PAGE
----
If I were the sort of reader who routinely jotted down comments in the margins of a book, then my review copy of Meagan Day’s & Micah Uetricht’s lively, informative and useful book, Bigger Than Bernie, would by now contain at least half-a-dozen entries–all saying the same thing:
“So why does the Democratic Socialists of America (DSA) not declare itself as an explicitly ecosocialist movement?”
Day and Uetricht are both leading members of the DSA–originally formed in 1982, as a mainly social democratic organisation. They are both active participants in the organisation’s work, not simply reporters or observers, and are thus well-placed to inform readers about the exciting growth of this democratic socialist movement–which, as a result of its involvement in the two Democratic Party presidential primary campaigns waged by Bernie Sanders since 2016, has grown to a membership of almost 70,000.
If nothing else, the DSA has thus made some important–and impressive–initial strides towards achieving the main aim of the subtitle of their book: How We Go from the Sanders Campaign to Democratic Socialism. The main aim of the DSA is explicitly stated as being to create a mass, multi-racial and working-class movement –one that is truly ‘Bigger Than Bernie’.
As Keeanga-Yamahtta Taylor–author of From #BlackLivesMatter to Black Liberation–says:
“Day and Uetricht put flesh on Sanders’s call for a ‘political revolution’ which they see as not only critical to the success of the Sander’s campaign, but the revitalization of class struggle politics and organizing in the US.”
For this alone, it is a book that deserves to be read and debated–not just by those interested in developments in the US, but also by socialists and ecosocialists in the UK, given the wrecking of the Corbyn project. Its lessons should also prove particularly useful for the project currently being taken forward by Socialist Resistance and Mutiny, to form a broad revolutionary Anti-Capitalist Resistance. In addition, for regular up-dates on the DSA project, its debates and its continuing activities, it is worth consulting Jacobin, their lively magazine.
Bigger Than Bernie examines all that democratic socialists in the U.S. have taken part in–and achieved – in the years since 2016: for instance, successful community campaigns in Chicago, California’s East Bay, and in New York City.
But, arguably even more importantly, it attempts to go beyond analysis of what has been achieved, to pointing out how to build a really broad and radical movement that will go much further in the near future–with the clear aim of achieving permanent non-reformist change.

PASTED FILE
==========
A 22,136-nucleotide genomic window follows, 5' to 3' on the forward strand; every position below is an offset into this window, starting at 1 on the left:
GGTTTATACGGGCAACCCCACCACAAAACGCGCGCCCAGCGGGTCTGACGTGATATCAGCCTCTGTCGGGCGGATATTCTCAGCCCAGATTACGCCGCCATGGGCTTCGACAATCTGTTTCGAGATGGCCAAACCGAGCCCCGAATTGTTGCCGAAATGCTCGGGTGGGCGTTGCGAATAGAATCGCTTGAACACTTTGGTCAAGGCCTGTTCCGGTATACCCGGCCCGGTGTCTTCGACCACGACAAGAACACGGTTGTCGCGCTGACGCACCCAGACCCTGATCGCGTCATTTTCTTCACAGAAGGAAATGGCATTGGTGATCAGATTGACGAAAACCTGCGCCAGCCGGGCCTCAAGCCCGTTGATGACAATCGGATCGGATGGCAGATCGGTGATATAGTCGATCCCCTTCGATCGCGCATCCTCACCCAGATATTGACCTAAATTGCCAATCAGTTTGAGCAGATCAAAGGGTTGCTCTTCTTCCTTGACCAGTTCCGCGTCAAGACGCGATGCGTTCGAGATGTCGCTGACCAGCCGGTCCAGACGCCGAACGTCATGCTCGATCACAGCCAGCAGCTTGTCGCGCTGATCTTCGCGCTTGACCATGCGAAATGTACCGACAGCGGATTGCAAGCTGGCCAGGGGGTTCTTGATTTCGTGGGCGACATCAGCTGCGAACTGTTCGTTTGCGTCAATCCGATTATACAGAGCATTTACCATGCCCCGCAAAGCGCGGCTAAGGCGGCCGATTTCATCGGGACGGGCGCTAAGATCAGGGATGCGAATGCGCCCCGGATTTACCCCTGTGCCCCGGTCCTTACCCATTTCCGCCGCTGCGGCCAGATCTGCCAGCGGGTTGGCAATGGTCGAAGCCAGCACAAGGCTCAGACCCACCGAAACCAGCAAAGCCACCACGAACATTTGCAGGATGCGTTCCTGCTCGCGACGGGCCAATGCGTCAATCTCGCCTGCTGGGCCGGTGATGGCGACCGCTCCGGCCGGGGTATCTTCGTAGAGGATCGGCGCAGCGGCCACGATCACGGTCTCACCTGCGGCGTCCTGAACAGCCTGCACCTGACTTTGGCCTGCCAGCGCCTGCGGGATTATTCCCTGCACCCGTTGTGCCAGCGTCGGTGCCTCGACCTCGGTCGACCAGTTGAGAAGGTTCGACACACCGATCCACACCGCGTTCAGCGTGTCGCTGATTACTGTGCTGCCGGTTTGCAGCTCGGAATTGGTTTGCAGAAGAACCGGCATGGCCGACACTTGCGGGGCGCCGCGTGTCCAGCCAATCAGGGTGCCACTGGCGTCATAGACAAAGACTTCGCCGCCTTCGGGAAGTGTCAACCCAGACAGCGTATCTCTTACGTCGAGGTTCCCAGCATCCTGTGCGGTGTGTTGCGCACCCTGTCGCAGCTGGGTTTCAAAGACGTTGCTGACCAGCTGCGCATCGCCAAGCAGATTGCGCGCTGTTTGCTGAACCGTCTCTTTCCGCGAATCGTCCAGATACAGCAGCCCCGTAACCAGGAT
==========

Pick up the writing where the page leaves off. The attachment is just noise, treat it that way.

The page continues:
These developments are the result of the DSA’s deliberate decision to be much more than electoral campaigns to get radicals such as Bernie Sanders, Alexandria Ocasio-Cortez (AOC), Rashida Tlaib, Ilhan Omar, Julia Salazar and Tiffany Cabán elected to various bodies.
Instead, as their book makes clear, the DSA is about developing a militant class-struggle elections-and-politics approach, that is both electoral and non-electoral, and that continues–and continues to build–between elections. The book makes clear that the DSA views such electoral campaigns as helping to grow popular struggles and movements which they see as the real drivers of fundamental change.
However, as Andy Sernatinger pointed out in an article in the Tempest magazine earlier this month, it seems that both the national leadership and the local chapters of the DSA have been unable to play leading organisational roles in either growing community concerns over Trump’s mishandling of the COVID-19 pandemic, or in the huge #BlackLivesMatter uprisings following the murder of George Floyd:
A ‘big-tent’ approach
Day and Uetricht make it clear that the aim of the DSA is to build a broader left movement in the US, by providing a home for “multiple strands of left-wing ideology…[and] thousands of new socialist activists.” (p.60). This unique approach–and the shock of Trump’s victory in 2016–has undoubtedly been behind the spectacular growth of the DSA over the past 4 years. The DSA has, in particular, been able to attract a membership that is often both younger and more radical than more traditional U.S. socialists.
As a result, after Trump’s victory, the DSA and its activists were involved in such non-electoral actions as the protests against Trump’s inauguration, the Women’s March against Trump’s overt misogyny, and the protests against the Muslim ban which resulted in the shutting-down of several airports. All of these can be seen as growing out of the Bernie Sanders electoral campaigns.
Wot, no ecosocialism?